Prostate Health

Prostate Cancer

Although every man is susceptible to prostate cancer, some are more at risk than others. Young African-American males have two times more risk of prostate cancer and fatality than Caucasians. Many African-American men are even diagnosed before reaching the age of fifty.

Another high risk group of men are those who have a family history of prostate cancer. This places them in the group of men who are likely to contract the disease before the age of fifty.

The only and best method to estimate your risk of prostate cancer is through diagnostic cancer. And the earlier you go through this screening process, the higher your chance of survival.

Remember, it is imperative that you detect prostate cancer in its early stages for combative purposes. The problem is that there are often no symptoms of prostate cancer in the early stages. Cancer could possibly spread beyond the prostate before you are alerted to any symptoms, such as urinary trouble.

Surviving Prostate Cancer

Your chances of surviving prostate cancer depend upon several factors. First and foremost, early detection is the most important factor. If you are able to get it under control while your prostate cancer is in Stage I or II with a Gleason Score under 7, you will be one of the prime candidates for prostate cancer survival when undergoing treatments such as “watchful waiting,” radiation therapy or surgery.

For men over 70 years old there is a high probability that they will die of natural causes instead of prostate cancer. There is a strong possibility that men with localized Stage I or Stage II prostate cancer will die of something else.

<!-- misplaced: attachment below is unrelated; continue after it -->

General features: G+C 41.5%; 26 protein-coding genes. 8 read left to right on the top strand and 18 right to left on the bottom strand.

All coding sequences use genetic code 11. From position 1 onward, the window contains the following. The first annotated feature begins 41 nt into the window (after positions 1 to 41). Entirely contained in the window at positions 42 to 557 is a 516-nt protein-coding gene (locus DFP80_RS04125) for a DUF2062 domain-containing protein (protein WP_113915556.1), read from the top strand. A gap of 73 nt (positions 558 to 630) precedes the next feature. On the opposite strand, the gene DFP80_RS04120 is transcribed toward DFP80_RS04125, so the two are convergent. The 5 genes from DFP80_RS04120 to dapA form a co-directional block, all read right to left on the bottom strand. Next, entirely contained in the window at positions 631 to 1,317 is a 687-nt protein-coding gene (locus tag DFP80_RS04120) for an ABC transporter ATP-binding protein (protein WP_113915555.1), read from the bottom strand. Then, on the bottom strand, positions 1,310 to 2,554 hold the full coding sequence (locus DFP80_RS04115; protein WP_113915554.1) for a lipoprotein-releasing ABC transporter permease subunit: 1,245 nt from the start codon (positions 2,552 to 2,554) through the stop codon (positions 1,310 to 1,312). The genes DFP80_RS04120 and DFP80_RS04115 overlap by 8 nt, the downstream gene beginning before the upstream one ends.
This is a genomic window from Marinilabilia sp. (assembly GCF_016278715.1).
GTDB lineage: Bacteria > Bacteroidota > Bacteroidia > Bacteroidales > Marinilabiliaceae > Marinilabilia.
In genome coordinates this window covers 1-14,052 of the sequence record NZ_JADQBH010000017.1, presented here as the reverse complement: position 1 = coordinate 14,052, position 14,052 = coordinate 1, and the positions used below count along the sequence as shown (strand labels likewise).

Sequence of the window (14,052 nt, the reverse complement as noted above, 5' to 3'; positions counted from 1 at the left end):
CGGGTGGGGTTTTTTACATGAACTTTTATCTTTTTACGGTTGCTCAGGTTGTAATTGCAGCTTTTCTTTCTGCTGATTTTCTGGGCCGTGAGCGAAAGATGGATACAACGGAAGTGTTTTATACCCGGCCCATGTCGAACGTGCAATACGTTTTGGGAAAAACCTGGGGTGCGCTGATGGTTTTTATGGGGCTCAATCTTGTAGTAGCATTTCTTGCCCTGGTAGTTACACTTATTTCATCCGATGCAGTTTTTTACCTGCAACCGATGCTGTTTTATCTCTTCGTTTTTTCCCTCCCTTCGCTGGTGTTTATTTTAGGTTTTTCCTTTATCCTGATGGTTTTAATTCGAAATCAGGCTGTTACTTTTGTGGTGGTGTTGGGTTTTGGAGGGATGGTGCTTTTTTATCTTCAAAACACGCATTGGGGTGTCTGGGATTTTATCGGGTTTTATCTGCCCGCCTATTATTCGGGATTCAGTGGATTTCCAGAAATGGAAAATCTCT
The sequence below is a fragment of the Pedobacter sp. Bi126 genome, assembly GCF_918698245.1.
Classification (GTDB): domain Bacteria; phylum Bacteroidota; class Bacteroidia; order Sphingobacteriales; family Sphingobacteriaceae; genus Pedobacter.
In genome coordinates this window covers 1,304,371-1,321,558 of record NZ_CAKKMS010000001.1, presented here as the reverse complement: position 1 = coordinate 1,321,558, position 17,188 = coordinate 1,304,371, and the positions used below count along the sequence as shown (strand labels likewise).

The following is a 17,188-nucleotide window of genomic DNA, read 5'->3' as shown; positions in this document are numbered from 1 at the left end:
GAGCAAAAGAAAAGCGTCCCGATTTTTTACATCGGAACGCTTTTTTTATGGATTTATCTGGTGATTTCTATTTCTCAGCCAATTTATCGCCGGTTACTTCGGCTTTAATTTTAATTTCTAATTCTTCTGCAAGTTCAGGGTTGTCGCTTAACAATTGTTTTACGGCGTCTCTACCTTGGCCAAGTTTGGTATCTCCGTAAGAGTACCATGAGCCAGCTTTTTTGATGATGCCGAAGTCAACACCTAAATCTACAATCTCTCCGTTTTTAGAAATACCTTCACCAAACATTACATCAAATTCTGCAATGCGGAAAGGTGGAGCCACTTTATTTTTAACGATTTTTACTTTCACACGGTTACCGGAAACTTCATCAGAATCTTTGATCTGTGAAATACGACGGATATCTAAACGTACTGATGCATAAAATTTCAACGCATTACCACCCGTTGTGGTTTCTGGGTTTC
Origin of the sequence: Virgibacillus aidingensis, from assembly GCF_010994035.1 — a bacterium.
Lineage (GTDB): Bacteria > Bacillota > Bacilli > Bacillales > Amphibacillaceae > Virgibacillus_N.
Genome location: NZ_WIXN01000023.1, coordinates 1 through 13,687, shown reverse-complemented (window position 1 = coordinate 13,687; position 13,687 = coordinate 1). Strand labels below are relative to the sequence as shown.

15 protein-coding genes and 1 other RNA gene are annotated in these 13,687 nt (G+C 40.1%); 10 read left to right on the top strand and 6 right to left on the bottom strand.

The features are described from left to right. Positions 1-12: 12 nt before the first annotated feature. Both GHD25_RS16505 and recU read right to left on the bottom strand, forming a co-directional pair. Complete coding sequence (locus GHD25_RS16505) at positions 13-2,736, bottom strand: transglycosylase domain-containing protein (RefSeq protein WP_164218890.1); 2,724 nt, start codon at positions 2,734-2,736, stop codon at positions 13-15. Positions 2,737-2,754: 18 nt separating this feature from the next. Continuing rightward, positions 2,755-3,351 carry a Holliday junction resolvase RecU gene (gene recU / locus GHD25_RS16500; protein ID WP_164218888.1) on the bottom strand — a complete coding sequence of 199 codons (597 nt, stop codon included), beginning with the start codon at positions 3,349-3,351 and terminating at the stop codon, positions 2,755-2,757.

Deciding to undergo a treatment of "watchful waiting" with localized Stage I or II prostate cancer will produce a 19% chance that metastases will develop over the next 10 years of life.

Men with prostate cancer that has reached Stage III will have a 50/50 chance that the cancer will get worse and be fatal over the next 10 years.

Stage IV, named metastatic prostate cancer, has a very high likelihood of death within 10 years. The most common treatment for Stage IV prostate cancer is hormonal therapy, which is used to keep the disease at bay for 2 to 3 years.


Healthy weight management should be an important part of every prostate cancer patient's strategy. Eating a balanced diet and maintaining an active lifestyle will help you keep your weight under control. As a result, consistent exercise and healthy foods, such as fruits and vegetables, will prevent you from becoming sick, whether it is cancer or just a common cold.